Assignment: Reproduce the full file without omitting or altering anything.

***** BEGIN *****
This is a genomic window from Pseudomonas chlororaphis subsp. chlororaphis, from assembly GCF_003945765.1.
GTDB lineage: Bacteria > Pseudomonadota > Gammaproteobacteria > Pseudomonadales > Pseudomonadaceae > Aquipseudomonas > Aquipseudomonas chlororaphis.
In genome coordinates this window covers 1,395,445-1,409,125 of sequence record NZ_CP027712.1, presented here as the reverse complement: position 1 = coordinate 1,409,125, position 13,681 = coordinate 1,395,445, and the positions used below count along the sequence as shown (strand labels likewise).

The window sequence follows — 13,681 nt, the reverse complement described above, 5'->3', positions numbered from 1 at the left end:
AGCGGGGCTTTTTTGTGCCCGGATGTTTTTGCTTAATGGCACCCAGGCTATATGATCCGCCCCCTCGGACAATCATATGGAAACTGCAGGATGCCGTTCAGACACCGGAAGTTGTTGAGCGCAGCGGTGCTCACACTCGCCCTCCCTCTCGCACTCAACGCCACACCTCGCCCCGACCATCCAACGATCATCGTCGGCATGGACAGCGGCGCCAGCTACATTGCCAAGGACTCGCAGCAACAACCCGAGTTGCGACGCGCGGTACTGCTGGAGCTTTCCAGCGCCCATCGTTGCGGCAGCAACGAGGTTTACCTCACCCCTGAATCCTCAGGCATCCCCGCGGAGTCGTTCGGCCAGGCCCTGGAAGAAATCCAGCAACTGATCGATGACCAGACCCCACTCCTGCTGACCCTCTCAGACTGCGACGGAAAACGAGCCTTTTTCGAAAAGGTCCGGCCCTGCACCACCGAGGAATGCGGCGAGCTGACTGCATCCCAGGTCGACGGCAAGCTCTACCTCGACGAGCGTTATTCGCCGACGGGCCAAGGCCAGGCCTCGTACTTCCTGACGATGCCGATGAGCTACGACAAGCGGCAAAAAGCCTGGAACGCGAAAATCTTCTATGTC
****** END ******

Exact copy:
This is a genomic window from Pseudomonas chlororaphis subsp. chlororaphis, from assembly GCF_003945765.1.
GTDB lineage: Bacteria > Pseudomonadota > Gammaproteobacteria > Pseudomonadales > Pseudomonadaceae > Aquipseudomonas > Aquipseudomonas chlororaphis.
In genome coordinates this window covers 1,395,445-1,409,125 of sequence record NZ_CP027712.1, presented here as the reverse complement: position 1 = coordinate 1,409,125, position 13,681 = coordinate 1,395,445, and the positions used below count along the sequence as shown (strand labels likewise).

The window sequence follows — 13,681 nt, the reverse complement described above, 5'->3', positions numbered from 1 at the left end:
AGCGGGGCTTTTTTGTGCCCGGATGTTTTTGCTTAATGGCACCCAGGCTATATGATCCGCCCCCTCGGACAATCATATGGAAACTGCAGGATGCCGTTCAGACACCGGAAGTTGTTGAGCGCAGCGGTGCTCACACTCGCCCTCCCTCTCGCACTCAACGCCACACCTCGCCCCGACCATCCAACGATCATCGTCGGCATGGACAGCGGCGCCAGCTACATTGCCAAGGACTCGCAGCAACAACCCGAGTTGCGACGCGCGGTACTGCTGGAGCTTTCCAGCGCCCATCGTTGCGGCAGCAACGAGGTTTACCTCACCCCTGAATCCTCAGGCATCCCCGCGGAGTCGTTCGGCCAGGCCCTGGAAGAAATCCAGCAACTGATCGATGACCAGACCCCACTCCTGCTGACCCTCTCAGACTGCGACGGAAAACGAGCCTTTTTCGAAAAGGTCCGGCCCTGCACCACCGAGGAATGCGGCGAGCTGACTGCATCCCAGGTCGACGGCAAGCTCTACCTCGACGAGCGTTATTCGCCGACGGGCCAAGGCCAGGCCTCGTACTTCCTGACGATGCCGATGAGCTACGACAAGCGGCAAAAAGCCTGGAACGCGAAAATCTTCTATGTC